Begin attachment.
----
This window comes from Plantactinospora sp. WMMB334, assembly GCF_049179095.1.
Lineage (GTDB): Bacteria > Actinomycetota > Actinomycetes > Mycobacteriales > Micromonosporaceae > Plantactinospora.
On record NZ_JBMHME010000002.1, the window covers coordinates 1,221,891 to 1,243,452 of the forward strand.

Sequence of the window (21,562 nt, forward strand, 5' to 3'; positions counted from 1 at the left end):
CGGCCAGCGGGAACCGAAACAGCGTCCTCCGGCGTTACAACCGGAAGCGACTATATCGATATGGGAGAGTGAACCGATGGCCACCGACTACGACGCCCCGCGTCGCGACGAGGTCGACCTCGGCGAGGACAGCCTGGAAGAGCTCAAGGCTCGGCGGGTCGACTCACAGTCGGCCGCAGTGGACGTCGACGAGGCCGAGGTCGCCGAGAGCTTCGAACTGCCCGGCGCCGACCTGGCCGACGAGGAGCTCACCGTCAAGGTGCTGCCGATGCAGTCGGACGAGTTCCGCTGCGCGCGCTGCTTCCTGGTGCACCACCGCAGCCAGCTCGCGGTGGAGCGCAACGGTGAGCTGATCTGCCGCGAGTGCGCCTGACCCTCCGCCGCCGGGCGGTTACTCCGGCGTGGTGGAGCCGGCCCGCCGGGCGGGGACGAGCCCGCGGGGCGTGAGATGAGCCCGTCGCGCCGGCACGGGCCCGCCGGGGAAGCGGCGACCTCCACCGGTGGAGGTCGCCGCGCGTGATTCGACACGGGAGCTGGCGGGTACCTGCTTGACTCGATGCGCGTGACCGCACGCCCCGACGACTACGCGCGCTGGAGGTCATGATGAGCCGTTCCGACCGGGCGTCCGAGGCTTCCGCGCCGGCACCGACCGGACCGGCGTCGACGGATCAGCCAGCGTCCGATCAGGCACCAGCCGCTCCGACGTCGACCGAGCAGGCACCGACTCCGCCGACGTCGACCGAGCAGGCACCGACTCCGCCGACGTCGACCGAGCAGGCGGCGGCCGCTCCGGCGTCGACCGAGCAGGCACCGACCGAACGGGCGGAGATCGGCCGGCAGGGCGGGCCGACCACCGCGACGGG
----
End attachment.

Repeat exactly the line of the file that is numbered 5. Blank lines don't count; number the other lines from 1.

CGGCCAGCGGGAACCGAAACAGCGTCCTCCGGCGTTACAACCGGAAGCGACTATATCGATATGGGAGAGTGAACCGATGGCCACCGACTACGACGCCCCGCGTCGCGACGAGGTCGACCTCGGCGAGGACAGCCTGGAAGAGCTCAAGGCTCGGCGGGTCGACTCACAGTCGGCCGCAGTGGACGTCGACGAGGCCGAGGTCGCCGAGAGCTTCGAACTGCCCGGCGCCGACCTGGCCGACGAGGAGCTCACCGTCAAGGTGCTGCCGATGCAGTCGGACGAGTTCCGCTGCGCGCGCTGCTTCCTGGTGCACCACCGCAGCCAGCTCGCGGTGGAGCGCAACGGTGAGCTGATCTGCCGCGAGTGCGCCTGACCCTCCGCCGCCGGGCGGTTACTCCGGCGTGGTGGAGCCGGCCCGCCGGGCGGGGACGAGCCCGCGGGGCGTGAGATGAGCCCGTCGCGCCGGCACGGGCCCGCCGGGGAAGCGGCGACCTCCACCGGTGGAGGTCGCCGCGCGTGATTCGACACGGGAGCTGGCGGGTACCTGCTTGACTCGATGCGCGTGACCGCACGCCCCGACGACTACGCGCGCTGGAGGTCATGATGAGCCGTTCCGACCGGGCGTCCGAGGCTTCCGCGCCGGCACCGACCGGACCGGCGTCGACGGATCAGCCAGCGTCCGATCAGGCACCAGCCGCTCCGACGTCGACCGAGCAGGCACCGACTCCGCCGACGTCGACCGAGCAGGCACCGACTCCGCCGACGTCGACCGAGCAGGCGGCGGCCGCTCCGGCGTCGACCGAGCAGGCACCGACCGAACGGGCGGAGATCGGCCGGCAGGGCGGGCCGACCACCGCGACGGG